Sebastian Mallaby says that the Federal Reserve's recent data dump is a reminder that, two years ago, too-big-to-fail financial institutions drove the world to the brink of a 1930s-style disaster. If regulators don't break them up or otherwise restrain them, they may do worse next time.
At a time when more and more nations are resorting to capital controls and currency intervention, India shows there is another way. Sebastian Mallaby discusses India's intriguing refusal to become a currency warrior.
Published in Spiegel, this interview with German Finance Minister Schäuble provides insight into the relationship between Minister Schäuble and his American counterpart, Secretary Geithner, as well as the German position on the latest financial developments like the recent move towards quantitative easing.
GOP election gains make it less likely Congress will enact needed deficit cuts and more fiscal stimulus, and the Fed's quantitative easing plan could create new bubbles, says CFR Distinguished Visiting Fellow Peter Orszag.
The Federal Reserve's move to inject an added $600 billion into the banking system is bad policy, straining the international monetary order and U.S. credibility abroad, writes CFR's Sebastian Mallaby.
This second installment of the Capital Flows Quarterly series investigates two factors that could substantially alter the long-run value of the U.S. dollar: the dollar's reserve status and the sustainability of U.S. international debt.
By ending the yuan's peg to the U.S. dollar, China will deflect pressure over its currency policy at the upcoming G20 meeting. But tensions will persist over the pace of reform, says CFR's Steven Dunaway.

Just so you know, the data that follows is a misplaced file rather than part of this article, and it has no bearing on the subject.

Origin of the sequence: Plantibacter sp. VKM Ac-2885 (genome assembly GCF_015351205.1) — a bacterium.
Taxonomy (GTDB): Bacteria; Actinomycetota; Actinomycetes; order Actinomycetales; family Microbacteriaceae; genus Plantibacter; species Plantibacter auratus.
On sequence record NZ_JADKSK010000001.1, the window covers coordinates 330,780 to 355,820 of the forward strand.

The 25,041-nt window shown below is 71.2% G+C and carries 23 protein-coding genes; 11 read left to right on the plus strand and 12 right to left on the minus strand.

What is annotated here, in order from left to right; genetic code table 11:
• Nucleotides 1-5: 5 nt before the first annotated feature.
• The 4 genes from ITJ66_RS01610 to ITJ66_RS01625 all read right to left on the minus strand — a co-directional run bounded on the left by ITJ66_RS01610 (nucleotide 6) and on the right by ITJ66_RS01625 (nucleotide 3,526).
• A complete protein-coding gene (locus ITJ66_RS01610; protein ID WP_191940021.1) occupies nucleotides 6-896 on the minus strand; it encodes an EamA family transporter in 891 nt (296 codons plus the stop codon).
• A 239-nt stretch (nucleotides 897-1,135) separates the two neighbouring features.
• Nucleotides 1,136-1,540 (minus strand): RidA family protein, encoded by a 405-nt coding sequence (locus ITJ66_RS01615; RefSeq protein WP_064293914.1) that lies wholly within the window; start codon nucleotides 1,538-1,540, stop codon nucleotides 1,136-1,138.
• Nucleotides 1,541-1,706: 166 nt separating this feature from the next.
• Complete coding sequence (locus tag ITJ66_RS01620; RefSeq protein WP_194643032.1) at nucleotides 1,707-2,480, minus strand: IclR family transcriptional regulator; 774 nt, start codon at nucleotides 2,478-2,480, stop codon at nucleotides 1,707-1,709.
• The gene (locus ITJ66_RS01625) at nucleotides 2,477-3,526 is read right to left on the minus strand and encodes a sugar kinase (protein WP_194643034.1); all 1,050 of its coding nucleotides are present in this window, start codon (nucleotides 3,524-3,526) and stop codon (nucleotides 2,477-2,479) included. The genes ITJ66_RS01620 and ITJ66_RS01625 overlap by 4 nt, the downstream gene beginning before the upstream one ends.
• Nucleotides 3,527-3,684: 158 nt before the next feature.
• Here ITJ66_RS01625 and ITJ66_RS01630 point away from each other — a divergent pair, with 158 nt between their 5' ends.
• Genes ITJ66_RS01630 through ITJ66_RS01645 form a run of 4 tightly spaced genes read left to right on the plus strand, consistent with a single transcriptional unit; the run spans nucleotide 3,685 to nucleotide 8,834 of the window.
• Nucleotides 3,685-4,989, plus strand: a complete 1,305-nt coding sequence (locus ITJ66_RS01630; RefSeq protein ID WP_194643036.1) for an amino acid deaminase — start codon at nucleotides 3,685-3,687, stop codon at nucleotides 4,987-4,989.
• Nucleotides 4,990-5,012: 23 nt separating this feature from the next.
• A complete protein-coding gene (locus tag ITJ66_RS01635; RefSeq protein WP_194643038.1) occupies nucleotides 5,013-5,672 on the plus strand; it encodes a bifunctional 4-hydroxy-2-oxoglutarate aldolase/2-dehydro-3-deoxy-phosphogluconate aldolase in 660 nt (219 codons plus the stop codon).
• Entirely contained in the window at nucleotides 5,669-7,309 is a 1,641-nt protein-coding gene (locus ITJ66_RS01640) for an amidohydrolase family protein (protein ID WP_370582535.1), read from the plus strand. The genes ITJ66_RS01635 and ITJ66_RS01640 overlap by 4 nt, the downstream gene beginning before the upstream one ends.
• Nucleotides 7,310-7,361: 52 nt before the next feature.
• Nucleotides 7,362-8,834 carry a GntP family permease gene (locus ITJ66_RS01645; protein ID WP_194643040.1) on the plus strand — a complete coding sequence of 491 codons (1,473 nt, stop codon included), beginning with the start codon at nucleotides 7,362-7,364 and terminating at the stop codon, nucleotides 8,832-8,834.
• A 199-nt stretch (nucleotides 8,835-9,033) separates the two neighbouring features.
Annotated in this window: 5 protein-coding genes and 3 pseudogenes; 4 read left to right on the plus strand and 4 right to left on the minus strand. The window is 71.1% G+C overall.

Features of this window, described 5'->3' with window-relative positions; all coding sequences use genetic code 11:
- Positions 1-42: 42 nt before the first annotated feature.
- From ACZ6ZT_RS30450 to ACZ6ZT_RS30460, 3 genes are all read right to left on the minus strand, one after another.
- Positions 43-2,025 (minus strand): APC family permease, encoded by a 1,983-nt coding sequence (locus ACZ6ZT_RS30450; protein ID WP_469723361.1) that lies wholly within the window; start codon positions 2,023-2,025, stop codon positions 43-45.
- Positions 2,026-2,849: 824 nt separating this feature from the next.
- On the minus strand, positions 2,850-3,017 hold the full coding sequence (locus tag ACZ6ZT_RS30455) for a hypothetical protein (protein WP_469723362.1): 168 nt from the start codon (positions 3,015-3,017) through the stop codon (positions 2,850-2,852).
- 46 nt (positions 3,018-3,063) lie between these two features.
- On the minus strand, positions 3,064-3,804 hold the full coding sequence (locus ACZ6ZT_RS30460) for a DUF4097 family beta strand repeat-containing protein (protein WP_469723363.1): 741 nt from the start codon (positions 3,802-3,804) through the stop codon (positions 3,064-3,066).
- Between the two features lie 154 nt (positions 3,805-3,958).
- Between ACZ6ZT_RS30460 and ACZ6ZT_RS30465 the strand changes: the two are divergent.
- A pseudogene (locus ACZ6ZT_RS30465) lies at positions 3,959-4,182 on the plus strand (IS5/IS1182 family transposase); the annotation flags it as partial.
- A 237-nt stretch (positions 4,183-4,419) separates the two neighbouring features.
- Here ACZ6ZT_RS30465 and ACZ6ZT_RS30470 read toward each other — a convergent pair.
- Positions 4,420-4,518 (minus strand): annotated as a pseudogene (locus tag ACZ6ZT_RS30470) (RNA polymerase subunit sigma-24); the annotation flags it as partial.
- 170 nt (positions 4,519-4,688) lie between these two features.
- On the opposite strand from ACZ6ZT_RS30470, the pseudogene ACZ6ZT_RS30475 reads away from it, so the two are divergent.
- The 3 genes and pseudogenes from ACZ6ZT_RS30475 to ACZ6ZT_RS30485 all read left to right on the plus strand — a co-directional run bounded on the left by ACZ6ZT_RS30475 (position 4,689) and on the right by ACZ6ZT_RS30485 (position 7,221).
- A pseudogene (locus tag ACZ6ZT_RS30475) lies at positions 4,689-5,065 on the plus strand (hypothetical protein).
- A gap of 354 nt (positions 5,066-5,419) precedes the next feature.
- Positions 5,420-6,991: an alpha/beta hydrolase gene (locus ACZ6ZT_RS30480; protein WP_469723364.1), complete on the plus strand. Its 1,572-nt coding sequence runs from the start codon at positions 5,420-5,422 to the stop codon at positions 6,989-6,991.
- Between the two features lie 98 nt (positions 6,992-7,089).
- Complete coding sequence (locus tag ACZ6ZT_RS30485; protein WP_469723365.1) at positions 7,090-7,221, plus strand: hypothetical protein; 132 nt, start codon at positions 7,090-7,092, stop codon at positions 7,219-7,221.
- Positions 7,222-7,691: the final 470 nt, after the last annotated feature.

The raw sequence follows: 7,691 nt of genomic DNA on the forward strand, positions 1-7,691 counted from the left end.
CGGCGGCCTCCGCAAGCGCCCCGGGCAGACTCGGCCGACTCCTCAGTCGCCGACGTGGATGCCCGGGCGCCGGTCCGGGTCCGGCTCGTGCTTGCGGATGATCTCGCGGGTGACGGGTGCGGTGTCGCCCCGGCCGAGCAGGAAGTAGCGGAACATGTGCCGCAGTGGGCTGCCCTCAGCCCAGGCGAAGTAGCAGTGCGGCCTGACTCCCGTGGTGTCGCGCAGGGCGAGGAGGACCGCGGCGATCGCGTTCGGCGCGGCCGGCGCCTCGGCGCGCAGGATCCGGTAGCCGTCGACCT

Benn Steil's article in the Spring/Summer edition of the CATO Journal argues that restraining excessive debt accumulation will require significant changes in the U.S. corporate taxation regime and the principles underlying the conduct of U.S. monetary policy.
Sebastian Mallaby argues that China's furious reaction to criticism of its exchange rate hints at vulnerabilities. While China's autocratic system was good at quickly delivering a stimulus, it is not so good at tackling trickier structural challenges such as revamping its currency policy.
The Council on Foreign Relations' David Rockefeller Studies Program—CFR's "think tank"—is home to more than seventy full-time, adjunct, and visiting scholars and practitioners (called "fellows"). Their expertise covers the world's major regions as well as the critical issues shaping today's global agenda. Download the printable CFR Experts Guide.
The author examines Pakistan's complex role in U.S. foreign policy and advocates for a two-pronged approach that works to quarantine threats while integrating Pakistan into the broader U.S. agenda in Asia.